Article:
Resilient Cultures: America's Native Peoples Confront European Colonialization 1500-1800

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  • Edition: 2nd
  • Format: Nonspecific Binding
  • Copyright: 2016-09-07
  • Publisher: Routledge
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Provides a comparative perspective on the impact of early European colonization on the native peoples of the Americas. Resilient Culturesexamines the character of the indigenous cultures of the Americas before European contact and then considers the impact of colonization by the Spanish, Portuguese, French, Dutch, and English as well as the creative ways in which indigenous cultures adapted to colonization. The text explores such issues as environmental change, the nature of military conflicts, the cultural and material contributions of each side to the other, the importance of economic exchanges, and demographic transformations. Learning Goals Upon completing this book readers will be able to: Understand the impact of European colonization on the native societies of the Americas Explain how native cultures were transformed by the unprecedented pressures placed on them by the European settlements Discuss the ways local indigenous people influenced the course of colonial history, affecting the economies, cultures, and social patterns of the European settlers Note:MySearchLab does not come automatically packaged with this text. To purchase MySearchLab, please visit:www.mysearchlab.comor you can purchase a ValuePack of the text + MySearchLab (at no additional cost): ValuePack ISBN-10: 0205098576 / ValuePack ISBN-13: 9780205098576.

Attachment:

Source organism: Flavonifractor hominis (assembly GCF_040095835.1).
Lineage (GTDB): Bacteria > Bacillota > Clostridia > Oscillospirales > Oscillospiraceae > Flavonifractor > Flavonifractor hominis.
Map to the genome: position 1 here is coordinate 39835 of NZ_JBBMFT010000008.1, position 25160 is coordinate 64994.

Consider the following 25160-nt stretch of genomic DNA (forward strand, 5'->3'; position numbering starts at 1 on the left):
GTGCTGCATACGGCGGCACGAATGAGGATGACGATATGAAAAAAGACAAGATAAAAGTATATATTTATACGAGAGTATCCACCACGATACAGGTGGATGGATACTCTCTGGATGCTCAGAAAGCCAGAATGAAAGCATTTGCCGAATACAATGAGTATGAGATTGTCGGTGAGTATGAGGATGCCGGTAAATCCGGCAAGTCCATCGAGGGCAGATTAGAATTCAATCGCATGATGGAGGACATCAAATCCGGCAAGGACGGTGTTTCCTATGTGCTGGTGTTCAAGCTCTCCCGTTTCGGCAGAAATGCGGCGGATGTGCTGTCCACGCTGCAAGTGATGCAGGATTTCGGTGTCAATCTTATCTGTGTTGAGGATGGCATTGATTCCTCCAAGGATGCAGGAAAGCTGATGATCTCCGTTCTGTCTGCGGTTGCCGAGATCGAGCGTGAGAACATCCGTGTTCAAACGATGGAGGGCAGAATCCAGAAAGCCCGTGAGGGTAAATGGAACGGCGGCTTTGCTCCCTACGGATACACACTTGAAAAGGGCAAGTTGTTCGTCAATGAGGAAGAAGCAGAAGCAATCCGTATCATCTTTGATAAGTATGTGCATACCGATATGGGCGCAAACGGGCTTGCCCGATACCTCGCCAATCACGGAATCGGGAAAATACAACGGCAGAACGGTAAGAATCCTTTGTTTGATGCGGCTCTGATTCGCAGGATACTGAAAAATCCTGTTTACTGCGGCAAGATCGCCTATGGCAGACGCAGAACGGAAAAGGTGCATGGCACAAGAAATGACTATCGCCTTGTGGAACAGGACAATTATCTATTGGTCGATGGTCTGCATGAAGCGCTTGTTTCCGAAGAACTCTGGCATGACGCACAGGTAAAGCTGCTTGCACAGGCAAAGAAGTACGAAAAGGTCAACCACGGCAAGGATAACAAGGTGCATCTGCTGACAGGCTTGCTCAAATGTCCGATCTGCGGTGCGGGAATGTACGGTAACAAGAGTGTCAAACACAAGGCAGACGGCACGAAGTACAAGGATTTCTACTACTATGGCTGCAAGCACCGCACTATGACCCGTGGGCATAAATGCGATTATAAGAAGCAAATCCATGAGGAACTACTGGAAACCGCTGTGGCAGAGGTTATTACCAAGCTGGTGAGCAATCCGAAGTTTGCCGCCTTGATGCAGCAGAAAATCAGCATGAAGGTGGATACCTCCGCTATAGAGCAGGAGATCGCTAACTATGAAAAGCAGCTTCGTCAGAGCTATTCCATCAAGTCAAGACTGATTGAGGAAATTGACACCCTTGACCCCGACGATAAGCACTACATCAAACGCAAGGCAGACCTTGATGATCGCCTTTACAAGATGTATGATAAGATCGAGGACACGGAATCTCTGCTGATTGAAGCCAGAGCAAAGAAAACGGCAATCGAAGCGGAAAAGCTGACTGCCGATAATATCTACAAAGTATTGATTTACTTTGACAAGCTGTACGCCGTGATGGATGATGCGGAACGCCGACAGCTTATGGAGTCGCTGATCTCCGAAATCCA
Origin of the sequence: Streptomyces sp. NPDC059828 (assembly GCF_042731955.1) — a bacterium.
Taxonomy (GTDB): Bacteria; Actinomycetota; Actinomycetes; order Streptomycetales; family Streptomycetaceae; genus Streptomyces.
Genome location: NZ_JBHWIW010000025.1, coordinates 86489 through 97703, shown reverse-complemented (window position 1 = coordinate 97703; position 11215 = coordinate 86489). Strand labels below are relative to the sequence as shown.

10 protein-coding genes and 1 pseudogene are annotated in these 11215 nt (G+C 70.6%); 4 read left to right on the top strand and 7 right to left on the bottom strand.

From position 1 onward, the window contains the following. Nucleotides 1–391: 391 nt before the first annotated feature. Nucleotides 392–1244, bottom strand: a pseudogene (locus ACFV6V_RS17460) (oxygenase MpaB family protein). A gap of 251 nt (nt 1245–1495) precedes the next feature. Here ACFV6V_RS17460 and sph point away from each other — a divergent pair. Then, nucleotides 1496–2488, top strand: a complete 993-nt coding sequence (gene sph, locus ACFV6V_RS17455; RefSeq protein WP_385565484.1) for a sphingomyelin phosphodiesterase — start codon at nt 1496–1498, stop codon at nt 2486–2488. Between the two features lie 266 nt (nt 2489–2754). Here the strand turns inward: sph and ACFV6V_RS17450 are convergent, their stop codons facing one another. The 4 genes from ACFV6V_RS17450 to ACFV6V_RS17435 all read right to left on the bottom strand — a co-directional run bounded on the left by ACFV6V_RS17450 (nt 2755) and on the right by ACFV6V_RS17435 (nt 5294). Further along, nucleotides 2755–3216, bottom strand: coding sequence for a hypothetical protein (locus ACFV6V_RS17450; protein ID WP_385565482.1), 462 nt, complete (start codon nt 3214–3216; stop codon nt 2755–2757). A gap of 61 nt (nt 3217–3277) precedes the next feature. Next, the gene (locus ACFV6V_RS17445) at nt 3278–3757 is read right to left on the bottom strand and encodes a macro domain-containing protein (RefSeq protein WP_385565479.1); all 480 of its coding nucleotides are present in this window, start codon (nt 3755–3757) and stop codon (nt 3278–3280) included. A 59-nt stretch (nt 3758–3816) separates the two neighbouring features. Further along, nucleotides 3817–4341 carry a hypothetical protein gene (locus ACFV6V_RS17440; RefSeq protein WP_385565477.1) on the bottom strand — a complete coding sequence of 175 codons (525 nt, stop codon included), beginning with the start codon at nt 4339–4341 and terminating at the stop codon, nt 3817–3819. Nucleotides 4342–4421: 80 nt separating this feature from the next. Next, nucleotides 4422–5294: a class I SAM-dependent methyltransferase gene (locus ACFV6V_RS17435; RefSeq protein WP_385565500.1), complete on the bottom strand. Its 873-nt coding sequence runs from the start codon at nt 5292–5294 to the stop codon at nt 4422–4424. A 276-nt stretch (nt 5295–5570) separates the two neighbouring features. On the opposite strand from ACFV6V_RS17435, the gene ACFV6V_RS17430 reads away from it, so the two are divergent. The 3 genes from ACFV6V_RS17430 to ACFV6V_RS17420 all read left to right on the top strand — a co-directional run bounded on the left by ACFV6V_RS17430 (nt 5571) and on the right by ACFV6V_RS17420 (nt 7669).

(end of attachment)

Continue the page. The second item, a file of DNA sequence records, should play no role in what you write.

Author Biography

John E. Kicza is the former department of history co-chair at Washington State University. He was as an associate dean of the college of liberal arts at WSU from 2001–2005 and served on the graduate faculty of the American studies program. He is also a former Edward R. Meyer distinguished professor. Kicza received his Ph.D. from UCLA in 1979. His fields of expertise are Latin American history and early European overseas culture contacts. His books include The Indian in Latin American History: Resistance, Resilience, and Acculturation (Scholarly Resources, 2000) and The Social History of Spanish America in the National Period (Academia